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Feds Dive into Offshore Bolt Failures

Tuesday, July 12, 2016

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Corporate officials and federal regulators are scrutinizing the integrity of massive bolts connecting subsea structures in the oil and gas industry.

While corrosion-related failures have led to costly shutdowns and increased concerns regarding the threat of oil spills, investigators are looking at the materials used to manufacture the bolts, as well as the use of coatings, The Wall Street Journal reported Friday (July 8).

BSEE bolt image
Bureau of Safety and Environmental Enforcement

Industry officials and safety regulators are working to identify why bolts on offshore oil wells are failing; their focus is on materials, coatings and installation practices.

The potential impact has a far reach—spanning more than 2,400 platforms and oil rigs in the Gulf of Mexico, another 23 off the coast of California, and one rig on the outer continental shelf in Alaska, according to the Bureau of Safety and Environmental Enforcement (BSEE).

A History of Failure

The recent inquiry activity stems from a 2013 U.S. Department of the Interior investigation prompted when General Electric Co.’s oil exploration equipment division issued a recall for bolts on its blowout preventers, the Journal noted.

While the faulty bolts have not yet resulted in any oil leaks or spills, safety officials aim to prevent a major oil leak resulting from the defective, corroded bolts that sometimes crack.

“This is what we view as a very critical safety issue,” said Allyson Anderson Book, associate director of the BSEE at the DOI.

“If your smallest component fails, you can’t expect a sophisticated many-million-dollar piece of equipment” to perform as intended, she added.

The investigation has unearthed bolt failures as far back as 2003, according to officials. However, data on the issue remains sparse, according to BSEE, as owners are not currently required to report equipment failures except in certain scenarios, such as when they lead to oil leaks

That will no longer be the case after July 28, officials note. Then, new rules prompted by 2010 Deepwater Horizon spill go into effect, requiring more reporting of breakdowns, including bolt failures discovered during regular maintenance. The new regulations also call for information sharing among competitors about equipment failures, the Journal reports.

Material, Installation Analysis

The investigation ramped up following two recent bolt failures, which suggested to regulators and industry officials that the problem may not lie only in GE’s products.

The DOI reported that defective bolts were also identified from National Oilwell Varco Inc. and the Cameron Unit of Schlumberger Ltd., GE’s main competitors for blowout preventers. Flaws have also been found in bolts used in other subsea wells.

While GE notes that its bolts come from subcontractors, which it did not name, that perform “rigorous safety testing” before delivery to customers, manufacturers and regulators continue to look into a variety of factors that could be contributing to the failures.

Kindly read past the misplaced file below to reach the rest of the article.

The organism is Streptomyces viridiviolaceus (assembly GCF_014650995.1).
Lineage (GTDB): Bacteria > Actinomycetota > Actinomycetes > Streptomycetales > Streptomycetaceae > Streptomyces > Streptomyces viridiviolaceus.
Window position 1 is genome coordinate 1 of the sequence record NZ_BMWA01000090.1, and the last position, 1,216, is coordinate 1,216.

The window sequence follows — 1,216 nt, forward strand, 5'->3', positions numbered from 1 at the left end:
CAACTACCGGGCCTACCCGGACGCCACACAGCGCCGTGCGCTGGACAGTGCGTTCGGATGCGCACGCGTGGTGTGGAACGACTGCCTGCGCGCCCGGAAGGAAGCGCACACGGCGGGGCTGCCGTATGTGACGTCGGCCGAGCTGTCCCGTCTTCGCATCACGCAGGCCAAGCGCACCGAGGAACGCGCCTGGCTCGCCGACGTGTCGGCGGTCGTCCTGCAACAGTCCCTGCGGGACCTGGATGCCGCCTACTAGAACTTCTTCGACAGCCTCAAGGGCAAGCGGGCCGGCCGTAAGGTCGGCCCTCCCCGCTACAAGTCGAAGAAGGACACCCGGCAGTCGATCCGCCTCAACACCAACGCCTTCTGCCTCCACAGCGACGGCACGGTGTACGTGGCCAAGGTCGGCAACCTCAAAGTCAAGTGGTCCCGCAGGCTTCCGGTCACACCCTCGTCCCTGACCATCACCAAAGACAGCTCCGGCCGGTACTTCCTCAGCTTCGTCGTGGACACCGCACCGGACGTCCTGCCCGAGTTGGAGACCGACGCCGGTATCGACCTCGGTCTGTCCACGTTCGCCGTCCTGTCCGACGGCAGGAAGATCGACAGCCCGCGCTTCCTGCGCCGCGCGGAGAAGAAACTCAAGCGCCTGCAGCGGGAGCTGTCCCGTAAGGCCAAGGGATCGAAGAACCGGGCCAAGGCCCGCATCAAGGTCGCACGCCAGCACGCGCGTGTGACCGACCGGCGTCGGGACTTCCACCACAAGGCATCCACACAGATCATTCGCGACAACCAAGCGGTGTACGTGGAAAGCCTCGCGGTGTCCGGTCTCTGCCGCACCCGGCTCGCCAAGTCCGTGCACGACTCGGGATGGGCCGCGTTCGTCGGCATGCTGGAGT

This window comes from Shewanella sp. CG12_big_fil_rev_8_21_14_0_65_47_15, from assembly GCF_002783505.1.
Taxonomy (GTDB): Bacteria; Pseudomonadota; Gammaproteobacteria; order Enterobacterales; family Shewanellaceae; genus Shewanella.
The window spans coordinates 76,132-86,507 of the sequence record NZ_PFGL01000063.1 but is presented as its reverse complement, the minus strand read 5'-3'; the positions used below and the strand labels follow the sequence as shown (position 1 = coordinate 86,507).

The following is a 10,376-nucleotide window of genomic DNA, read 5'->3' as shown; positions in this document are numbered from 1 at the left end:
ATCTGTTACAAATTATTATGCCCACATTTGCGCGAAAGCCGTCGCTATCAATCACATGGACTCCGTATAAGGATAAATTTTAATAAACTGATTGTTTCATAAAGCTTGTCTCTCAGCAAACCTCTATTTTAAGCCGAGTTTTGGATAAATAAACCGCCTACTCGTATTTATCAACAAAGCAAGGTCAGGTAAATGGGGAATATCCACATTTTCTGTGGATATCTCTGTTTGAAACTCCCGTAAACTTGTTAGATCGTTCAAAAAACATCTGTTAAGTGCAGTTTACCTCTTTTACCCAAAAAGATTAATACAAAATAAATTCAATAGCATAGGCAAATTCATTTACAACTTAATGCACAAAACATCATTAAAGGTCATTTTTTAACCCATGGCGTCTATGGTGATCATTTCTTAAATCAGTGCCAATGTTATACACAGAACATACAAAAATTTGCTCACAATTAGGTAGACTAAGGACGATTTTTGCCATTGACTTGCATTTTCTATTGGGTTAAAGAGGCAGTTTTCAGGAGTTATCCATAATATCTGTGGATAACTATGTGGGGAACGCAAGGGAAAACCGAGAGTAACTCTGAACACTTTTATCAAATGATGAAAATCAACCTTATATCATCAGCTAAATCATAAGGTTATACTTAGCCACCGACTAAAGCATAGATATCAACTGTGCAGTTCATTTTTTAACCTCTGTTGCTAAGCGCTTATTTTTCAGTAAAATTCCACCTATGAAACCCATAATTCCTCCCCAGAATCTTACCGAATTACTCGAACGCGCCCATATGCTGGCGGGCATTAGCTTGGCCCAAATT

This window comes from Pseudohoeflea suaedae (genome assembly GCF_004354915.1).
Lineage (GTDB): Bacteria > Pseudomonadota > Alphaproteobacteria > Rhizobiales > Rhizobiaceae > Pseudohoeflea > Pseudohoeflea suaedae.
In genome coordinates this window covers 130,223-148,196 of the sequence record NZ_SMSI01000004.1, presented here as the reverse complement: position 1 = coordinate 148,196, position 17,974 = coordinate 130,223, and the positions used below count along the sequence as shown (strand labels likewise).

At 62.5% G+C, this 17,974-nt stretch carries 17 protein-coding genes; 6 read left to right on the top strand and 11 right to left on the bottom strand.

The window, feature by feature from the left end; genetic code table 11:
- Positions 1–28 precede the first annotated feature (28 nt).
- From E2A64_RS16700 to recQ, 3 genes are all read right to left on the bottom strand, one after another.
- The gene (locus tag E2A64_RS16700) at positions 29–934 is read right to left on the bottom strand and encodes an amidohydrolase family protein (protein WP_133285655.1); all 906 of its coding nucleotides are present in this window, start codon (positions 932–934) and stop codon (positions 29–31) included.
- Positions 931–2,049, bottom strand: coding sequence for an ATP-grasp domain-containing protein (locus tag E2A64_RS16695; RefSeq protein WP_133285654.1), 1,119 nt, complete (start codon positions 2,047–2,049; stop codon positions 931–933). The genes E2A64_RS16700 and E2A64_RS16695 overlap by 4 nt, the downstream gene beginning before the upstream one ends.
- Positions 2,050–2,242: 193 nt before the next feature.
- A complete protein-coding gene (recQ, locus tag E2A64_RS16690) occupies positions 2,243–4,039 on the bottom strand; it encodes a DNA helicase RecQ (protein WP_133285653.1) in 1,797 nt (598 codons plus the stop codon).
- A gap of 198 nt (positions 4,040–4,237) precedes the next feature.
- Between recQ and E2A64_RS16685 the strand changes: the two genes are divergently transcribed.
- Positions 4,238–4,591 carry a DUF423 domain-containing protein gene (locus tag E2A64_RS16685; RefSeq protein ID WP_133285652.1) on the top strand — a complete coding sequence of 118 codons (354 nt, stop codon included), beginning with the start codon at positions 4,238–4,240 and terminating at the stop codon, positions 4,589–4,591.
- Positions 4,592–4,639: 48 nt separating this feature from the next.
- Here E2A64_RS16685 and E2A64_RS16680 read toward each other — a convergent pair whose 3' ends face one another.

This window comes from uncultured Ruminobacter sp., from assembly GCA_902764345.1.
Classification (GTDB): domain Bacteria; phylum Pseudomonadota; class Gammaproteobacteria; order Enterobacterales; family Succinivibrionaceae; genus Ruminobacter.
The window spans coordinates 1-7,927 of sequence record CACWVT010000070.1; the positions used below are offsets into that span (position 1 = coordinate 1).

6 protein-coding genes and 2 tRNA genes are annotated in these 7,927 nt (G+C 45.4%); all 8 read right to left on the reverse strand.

Deepater Horizon site
By Sara Francis, U.S. Coast Guard / Public domain via Wikimedia Commons

The investigation is a continuation of a 2013 Department of the Interior action prompted by General Electric Co.’s worldwide recall for defective bolts that corroded and snapped; such failures pose the risk of of major oil leaks, like the 2010 Deepwater Horizon oil spill.

A working group is examining metallurgical data to verify whether the alloys used in the heavy steel bolts are hard enough to survive in the subsea environment, and whether appropriate coatings are in place.

The team is also considering whether excessive tightening, or “over-torquing,” during equipment installation weakens the materials. According to the Journal, GE has said that over-torquing likely plays a role in its bolt failures.

Standards and Replacement

While the investigation continues, regulators are reportedly partnering with drilling companies, manufacturers and industry trade group American Petroleum Institute (API) to create new standards for minimum hardness and coating of subsea equipment bolts, in addition to assembly and installation guidelines.

In the meantime, the BSEE is urging companies to replace existing equipment as soon as possible. Likewise, API suggests that companies should replace critical bolts that don’t meet the upcoming hardness standard by the end of 2017.

Despite feeling the effects of the slump in oil prices, many oil companies already have begun to invest in the replacement of corroded bolts.

Diamond Offshore Drilling Co., for example, performed four unplanned “stack pulls” (in which the equipment on top of a subsea well is raised to the surface and repaired) in the second quarter. According to Diamond Chief Executive Marc Edwards, three of those repairs involved failed bolts.

Such repair work has far-reaching effects on the industry—it affects the oil company, in that it loses all income from those rigs during the two- to three-week shutdown, as well as its own customers, who lose between $600,000 and $800,000 a day during repairs, Edwards notes.

The manufacturer in this case is also affected, according to Edwards. Diamond now rents its blowout preventers from GE, he explains, and pays based on the amount of time the equipment is in working condition.

   

Tagged categories: Asia Pacific; Bureau of Safety and Environmental Enforcement ; Coating Materials; Corrosion; Department of the Interior; EMEA (Europe, Middle East and Africa); Environmental Protection; Government; Latin America; Marine; North America; Offshore; Oil and Gas; Pipeline; Regulations; Safety

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